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The Editors and Contributors.


Denis Boyles | Director,  The Brouzils Seminars, Les Brouzils, France; l’Institut Catholique d’Etudes Supérieures, political science and journalism faculty; teaching fellow, Chavagnes Studium. Co-editor and managing editor of The Fortnightly Review; editor, Odd Volumes.

everything-boylesDenis Boyles is a critic, university lecturer, journalist and editor. He is the author of African Lives, Design Poetics, A Man’s Life and many other books. His latest book: Everything Explained That Is Explainable: On the Creation of the Encyclopedia Britannica’s Celebrated Eleventh Edition, 1910-1911 (Knopf). He teaches the graduate course in journalism ethics and English in the sci-po faculty at l’Institut catholique d’études supérieurinvention-macfarlanees (ICES) in the Vendée and literature at the Chavagnes Studium. He is also the director of The Brouzils Seminars, a creative-writing program.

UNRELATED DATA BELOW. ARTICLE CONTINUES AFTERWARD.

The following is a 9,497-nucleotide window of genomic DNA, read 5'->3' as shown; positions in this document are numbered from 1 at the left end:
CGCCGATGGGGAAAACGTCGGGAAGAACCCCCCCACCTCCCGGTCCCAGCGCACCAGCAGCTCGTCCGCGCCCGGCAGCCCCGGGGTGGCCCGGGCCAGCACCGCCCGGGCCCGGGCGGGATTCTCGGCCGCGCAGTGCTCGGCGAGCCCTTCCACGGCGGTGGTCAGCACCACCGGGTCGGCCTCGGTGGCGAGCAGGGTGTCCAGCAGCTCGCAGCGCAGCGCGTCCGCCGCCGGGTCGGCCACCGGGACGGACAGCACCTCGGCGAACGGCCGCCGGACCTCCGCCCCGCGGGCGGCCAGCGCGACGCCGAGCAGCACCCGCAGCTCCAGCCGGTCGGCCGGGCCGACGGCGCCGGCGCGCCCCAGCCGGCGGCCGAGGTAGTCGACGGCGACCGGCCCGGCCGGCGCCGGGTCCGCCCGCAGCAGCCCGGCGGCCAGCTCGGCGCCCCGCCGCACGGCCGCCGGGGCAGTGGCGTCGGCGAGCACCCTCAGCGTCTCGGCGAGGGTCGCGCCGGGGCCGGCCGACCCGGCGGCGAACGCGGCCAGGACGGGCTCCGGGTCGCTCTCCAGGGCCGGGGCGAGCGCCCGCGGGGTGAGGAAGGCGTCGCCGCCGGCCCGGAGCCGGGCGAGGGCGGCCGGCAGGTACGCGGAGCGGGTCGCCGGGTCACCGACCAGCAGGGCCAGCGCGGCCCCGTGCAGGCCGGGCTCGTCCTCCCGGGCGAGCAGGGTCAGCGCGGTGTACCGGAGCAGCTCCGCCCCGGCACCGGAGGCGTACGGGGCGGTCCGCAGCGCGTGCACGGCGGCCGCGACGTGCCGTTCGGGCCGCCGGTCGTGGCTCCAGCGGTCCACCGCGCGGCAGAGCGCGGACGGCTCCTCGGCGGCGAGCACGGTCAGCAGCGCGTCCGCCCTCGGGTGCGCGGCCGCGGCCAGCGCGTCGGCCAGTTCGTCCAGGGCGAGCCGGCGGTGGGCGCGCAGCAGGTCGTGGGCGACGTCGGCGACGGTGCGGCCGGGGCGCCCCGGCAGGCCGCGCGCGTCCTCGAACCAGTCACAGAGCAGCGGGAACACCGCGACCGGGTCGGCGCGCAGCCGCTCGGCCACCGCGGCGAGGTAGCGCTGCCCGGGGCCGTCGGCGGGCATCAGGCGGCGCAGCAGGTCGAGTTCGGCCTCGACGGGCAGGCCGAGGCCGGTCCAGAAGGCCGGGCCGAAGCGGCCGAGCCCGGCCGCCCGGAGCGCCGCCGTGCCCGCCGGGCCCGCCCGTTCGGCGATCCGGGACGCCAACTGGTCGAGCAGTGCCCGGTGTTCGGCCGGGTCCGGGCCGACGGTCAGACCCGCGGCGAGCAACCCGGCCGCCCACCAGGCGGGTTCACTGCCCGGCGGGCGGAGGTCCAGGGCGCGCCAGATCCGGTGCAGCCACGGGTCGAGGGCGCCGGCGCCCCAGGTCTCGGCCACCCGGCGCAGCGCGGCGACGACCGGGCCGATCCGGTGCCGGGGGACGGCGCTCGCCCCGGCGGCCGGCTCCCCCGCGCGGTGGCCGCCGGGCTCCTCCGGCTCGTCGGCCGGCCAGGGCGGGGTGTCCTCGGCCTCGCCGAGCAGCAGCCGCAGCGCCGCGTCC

Alan Macfarlane FBA, FRHistS | Professor Emeritus of Anthropological Science and Life Fellow of King’s College at the University of Cambridge. Co-editor.

Alan Macfarlane is the author of more than twenty books and numerous articles covering English social history, demography in Nepal and the industrial history of England, China and Japan. A survey text, The Invention of the Modern World, has been published by Odd Volumes for subscribers to the Fortnightly, and his most recent work, The Survival Manual, was  the 2016-2017 Fortnightly serial.

Anthony O’Hear OBE | Director, Royal Institute of Philosophy, London; Professor of Philosophy and lately Head, Department of Education, University of Buckingham. Editor Emeritus.

Poetry editor: Peter Riley.
Production Editor: Cameron Summers.

Associate editor (US): Chloë Hawkey.

Associate editor — Oxford: James Battye.